Exodus Impedes Economic Progress
By Dr Syed Ehtisham
I came across
a report that spotlighted an alarming fact: Pakistan
was losing 1700 doctors every year to foreign countries!
Some individuals, for reasons best known to them,
have called it a worthwhile export and compared
it to the departure of US and European doctors for
the Middle East. It is unfair to make such a comparison.
Pakistan doctors’ exodus is more of an economic
necessity of the immigrants and is truly a great
loss of national assets. Remember that a considerable
amount of money is spent on the education and training
of a doctor (and other skilled personnel), be it
in the state or private sector. The USA and the
UK save the equivalent of a million US dollars per
doctor they accept.
Western doctors working in Mid-East are a part of
neo-colonial package. On top of that they make a
lot of tax-free money.
Pakistan is still under served in terms of the doctor-population
ratio. High-tech, state-of-the-art medical schools
and private hospitals serve only a tiny percentage
of the population. They cater to the class which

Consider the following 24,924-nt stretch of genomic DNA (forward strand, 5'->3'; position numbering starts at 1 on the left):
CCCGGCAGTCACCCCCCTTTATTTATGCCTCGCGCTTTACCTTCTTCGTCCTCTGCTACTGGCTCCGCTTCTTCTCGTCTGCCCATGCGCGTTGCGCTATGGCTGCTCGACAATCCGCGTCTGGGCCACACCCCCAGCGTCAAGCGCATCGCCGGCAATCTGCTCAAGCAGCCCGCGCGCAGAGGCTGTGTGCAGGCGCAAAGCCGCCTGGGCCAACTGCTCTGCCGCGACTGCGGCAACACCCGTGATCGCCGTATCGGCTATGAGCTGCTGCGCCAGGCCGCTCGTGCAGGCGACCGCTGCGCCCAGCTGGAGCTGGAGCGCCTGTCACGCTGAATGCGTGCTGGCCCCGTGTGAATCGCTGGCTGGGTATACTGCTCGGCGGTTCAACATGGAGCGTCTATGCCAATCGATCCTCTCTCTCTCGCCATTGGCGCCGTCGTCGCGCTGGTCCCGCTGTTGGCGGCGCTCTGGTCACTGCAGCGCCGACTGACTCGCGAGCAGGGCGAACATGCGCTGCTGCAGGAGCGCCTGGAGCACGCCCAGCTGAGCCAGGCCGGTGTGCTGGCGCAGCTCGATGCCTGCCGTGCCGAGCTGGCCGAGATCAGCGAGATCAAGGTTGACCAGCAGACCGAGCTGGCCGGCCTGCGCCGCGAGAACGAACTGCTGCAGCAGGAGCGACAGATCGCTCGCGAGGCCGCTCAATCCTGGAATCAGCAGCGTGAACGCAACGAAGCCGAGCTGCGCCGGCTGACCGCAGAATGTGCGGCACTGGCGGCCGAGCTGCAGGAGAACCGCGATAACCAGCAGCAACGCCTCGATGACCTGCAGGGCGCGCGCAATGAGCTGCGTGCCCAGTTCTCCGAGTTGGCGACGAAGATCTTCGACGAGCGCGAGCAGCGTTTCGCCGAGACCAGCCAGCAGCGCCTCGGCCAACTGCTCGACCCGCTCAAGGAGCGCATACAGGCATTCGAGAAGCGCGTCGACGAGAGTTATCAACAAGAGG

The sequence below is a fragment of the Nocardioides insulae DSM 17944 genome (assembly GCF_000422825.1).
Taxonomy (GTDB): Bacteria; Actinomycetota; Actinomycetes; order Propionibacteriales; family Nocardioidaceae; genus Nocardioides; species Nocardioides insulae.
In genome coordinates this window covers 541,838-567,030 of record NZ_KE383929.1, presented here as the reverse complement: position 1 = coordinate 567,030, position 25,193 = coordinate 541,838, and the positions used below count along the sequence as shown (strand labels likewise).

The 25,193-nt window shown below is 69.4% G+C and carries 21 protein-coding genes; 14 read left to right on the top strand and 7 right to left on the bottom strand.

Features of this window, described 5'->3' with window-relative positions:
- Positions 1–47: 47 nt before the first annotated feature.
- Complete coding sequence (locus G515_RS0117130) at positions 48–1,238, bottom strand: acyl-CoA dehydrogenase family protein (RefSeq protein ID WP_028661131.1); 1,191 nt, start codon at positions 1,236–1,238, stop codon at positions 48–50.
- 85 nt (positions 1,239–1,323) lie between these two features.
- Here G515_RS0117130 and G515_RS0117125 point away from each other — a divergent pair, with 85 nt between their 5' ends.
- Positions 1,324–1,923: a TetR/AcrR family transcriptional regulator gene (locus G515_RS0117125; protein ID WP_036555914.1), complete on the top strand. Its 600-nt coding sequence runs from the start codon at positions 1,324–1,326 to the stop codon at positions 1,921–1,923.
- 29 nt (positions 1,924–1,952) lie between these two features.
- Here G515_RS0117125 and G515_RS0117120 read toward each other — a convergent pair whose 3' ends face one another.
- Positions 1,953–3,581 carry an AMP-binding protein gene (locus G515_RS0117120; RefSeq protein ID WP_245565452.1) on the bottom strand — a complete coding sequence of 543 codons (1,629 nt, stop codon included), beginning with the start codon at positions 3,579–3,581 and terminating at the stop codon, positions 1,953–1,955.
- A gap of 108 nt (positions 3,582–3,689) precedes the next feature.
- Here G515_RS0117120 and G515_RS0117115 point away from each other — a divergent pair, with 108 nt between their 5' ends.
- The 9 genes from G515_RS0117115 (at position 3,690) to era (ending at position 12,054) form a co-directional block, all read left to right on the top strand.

would otherwise go to the West for treatment. They
thus save money for those who do not need to save.
Pakistan is one of the lowest spenders of funds
on social welfare - education, health, creation
of jobs and construction of infrastructure even
among the under-developed countries. It is groaning
under a tremendous load of foreign loan which instead
of developing the economy is channeled back to donors
for overhead. It has hard time servicing the debt
(read interest). IT has started mortgaging and selling
natural resources as South American countries have
done. It is fast approaching the situation that
obtained in pre-Castro Cuba.
The country has retained the feudal and tribal system
which has the lowest productivity of all the economic
systems. The system requires protection from the
wrath of the people. It has co-opted the army as
the strong arm. It has patronized the mullahs who
provide "religious" justification for
all illegal and immoral acts and economic dissipation.
Bureaucrats trained and indoctrinated by the relics
of the Raj act as civilian enforcers.
I have just finished reading ‘Guns, Germs,
And Steel-the fates of Human societies’ by
Jared Diamond and am quoting the following: 'At
best centralized societies provide expensive services
impossible to contract on an individual basis, at
worst they become kleptocracies transferring net
worth to upper (ruler-ruling classes". Diamond
gave the example of Mobutu. We have had several
Mobutus - both of civilian and military kind, in
addition to the relics of colonial rule.
75% of the national budget is spent on "defense"
and interest payments. Mullahs vociferous about
banks giving interest bearing loans have never raised
even a whimper about "loan servicing".
I am paraphrasing "religion is too important
a business to be left to mullahs".
Leaving aside the class character of GOP (feudal-comprador
bourgeoisie) and GOI (government of India-proto-capitalist),